Richard Morgan – Altered Carbon

Richard Morgan produces a crime noir science fiction novel with a hard edge with Altered Carbon (2002). Some call the setting dystopian and that is not correct. Yes it is a world where corporations dominate a capitalistic society and the rich are virtually above the law and many people strive for a similar luxury combined with power. If one cares to examine things more seriously these are all choices and many can live their own life as they want. It is a worse society than today’s one but it all depends to what one compares it to.

Morgan opens the novel powerfully and immediately defines the rules of this future society. It certainly sucks in the reader. Then the rhythm changes and the story becomes a detective although with a heavy dose of violence, many interruptions and sudden twists. There is certainly not a steady course to be found which makes the detective story different while it keeps many familiar elements.

The main protagonist does a peculiar investigation. He makes strange choices and certainly in the beginning it is hard to understand what course he is following. It is a bit an early weakness in the plot. Morgan throws in a bait so that the main protagonist will follow that course tenuously. It is only at a much later stage that the pieces start falling into place.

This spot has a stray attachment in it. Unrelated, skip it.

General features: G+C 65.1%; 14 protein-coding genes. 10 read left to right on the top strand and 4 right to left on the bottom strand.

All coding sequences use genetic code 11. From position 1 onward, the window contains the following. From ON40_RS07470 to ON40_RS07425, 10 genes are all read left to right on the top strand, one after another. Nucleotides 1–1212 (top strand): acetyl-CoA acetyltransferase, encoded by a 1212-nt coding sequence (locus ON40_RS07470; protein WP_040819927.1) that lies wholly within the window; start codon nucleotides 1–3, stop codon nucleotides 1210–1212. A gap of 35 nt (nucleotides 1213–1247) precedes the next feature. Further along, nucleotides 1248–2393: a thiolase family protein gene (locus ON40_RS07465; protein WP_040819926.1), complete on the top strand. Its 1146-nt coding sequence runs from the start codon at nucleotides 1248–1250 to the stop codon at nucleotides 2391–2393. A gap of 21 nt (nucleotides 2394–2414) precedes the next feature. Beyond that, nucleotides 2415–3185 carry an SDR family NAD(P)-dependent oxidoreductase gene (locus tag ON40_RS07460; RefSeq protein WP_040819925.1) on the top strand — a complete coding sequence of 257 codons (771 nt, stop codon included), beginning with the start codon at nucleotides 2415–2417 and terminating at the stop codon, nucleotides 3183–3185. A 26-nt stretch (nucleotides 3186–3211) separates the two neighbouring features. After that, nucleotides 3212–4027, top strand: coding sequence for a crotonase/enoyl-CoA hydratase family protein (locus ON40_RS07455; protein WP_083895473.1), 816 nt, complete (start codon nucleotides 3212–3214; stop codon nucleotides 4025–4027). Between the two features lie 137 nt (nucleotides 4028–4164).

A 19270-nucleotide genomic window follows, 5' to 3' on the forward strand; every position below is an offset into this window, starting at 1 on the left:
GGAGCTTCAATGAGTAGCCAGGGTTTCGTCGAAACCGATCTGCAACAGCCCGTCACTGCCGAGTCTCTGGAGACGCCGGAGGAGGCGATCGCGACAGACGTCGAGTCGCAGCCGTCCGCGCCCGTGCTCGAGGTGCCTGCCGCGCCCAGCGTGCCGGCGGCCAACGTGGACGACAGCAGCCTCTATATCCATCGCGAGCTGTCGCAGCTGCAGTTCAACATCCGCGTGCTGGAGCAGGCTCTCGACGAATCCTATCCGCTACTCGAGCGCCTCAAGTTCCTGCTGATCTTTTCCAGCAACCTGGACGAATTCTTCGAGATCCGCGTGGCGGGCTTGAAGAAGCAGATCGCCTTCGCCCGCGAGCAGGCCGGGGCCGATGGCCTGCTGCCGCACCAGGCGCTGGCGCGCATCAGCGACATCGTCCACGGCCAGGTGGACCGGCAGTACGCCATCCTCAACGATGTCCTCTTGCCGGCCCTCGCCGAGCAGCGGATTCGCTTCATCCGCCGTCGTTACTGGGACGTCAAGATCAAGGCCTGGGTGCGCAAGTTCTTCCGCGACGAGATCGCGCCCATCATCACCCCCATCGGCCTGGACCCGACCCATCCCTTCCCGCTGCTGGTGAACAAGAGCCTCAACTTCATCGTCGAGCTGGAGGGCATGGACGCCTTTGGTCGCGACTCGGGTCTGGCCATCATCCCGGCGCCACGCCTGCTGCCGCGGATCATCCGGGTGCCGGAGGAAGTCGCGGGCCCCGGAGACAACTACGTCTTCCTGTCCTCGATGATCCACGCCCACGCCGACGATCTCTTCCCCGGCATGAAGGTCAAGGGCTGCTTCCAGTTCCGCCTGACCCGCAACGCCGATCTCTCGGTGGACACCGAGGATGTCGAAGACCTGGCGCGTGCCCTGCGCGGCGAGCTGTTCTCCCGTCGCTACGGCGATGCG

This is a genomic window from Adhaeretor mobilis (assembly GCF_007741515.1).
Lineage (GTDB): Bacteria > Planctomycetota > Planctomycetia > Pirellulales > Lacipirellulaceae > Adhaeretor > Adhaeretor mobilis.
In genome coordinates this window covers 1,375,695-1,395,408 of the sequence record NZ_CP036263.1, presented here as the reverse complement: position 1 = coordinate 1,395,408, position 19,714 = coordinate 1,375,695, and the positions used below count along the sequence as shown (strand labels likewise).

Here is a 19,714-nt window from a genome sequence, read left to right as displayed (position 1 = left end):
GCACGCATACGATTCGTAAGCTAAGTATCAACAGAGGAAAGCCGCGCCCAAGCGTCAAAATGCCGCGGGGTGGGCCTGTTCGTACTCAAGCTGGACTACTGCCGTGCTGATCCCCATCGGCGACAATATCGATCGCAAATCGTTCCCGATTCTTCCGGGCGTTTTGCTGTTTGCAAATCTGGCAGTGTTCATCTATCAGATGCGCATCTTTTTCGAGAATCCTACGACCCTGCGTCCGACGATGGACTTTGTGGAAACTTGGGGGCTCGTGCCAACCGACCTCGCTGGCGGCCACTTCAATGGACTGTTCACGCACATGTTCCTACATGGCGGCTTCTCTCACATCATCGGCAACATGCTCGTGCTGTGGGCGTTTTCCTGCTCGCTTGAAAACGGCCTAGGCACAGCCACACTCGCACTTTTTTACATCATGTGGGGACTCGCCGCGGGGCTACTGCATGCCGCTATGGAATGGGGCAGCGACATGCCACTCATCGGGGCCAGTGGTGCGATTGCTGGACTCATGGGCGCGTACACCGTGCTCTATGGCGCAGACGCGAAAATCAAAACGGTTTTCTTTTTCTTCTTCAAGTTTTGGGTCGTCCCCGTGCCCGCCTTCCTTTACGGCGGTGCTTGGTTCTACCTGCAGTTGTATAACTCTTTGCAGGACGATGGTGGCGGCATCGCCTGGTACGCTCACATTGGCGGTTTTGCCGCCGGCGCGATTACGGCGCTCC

The main protagonist is an unusual character. He is a sort of special agent with many unique skills and a long complicated history. He seems out of place as a detective but he takes care of his job resiliently. He is a bit of rebel, careless and reckless, which seems out of place with his training. It makes one wonder why he is given this job. Nevertheless his attitude allows for amusing dialogues and situations which put the reader in a different frameset.

Morgan allows the reader to really get to see the world from the perspective of the main protagonist by using a first person narrative. As he is out of place he reminisces a lot and compares what he sees with what he already knows. This way Morgan can provide the reader with plenty of background information on this future universe by throwing around many small bits where it is appropriate to do so. There never is a feeling of infodumping so this is well done.

The future universe does not have much peculiar elements. Much seems rather similar to the current world. Morgan just uses a number of things that are not much different from the traditional cyberpunk SF. He just gives it some different setup and has a few new ideas that make things different.

As a detective novel the story is somewhat unusual. It is more focused on the circumstances than the actual crime. A lot of secondary plotlines draw away the attention. It is all greatly entertaining and it provides a engaging pageturner as it is impossible to predict where things are going. The investigation seems to be going everywhere and nowhere. All in all that makes a very good read. Highly recommended.

One final note: Although this novel has a standalone story it is not the only one with this main protagonist. It is actually part of a loosely connected trilogy. So who enjoys this novel can go for another one.

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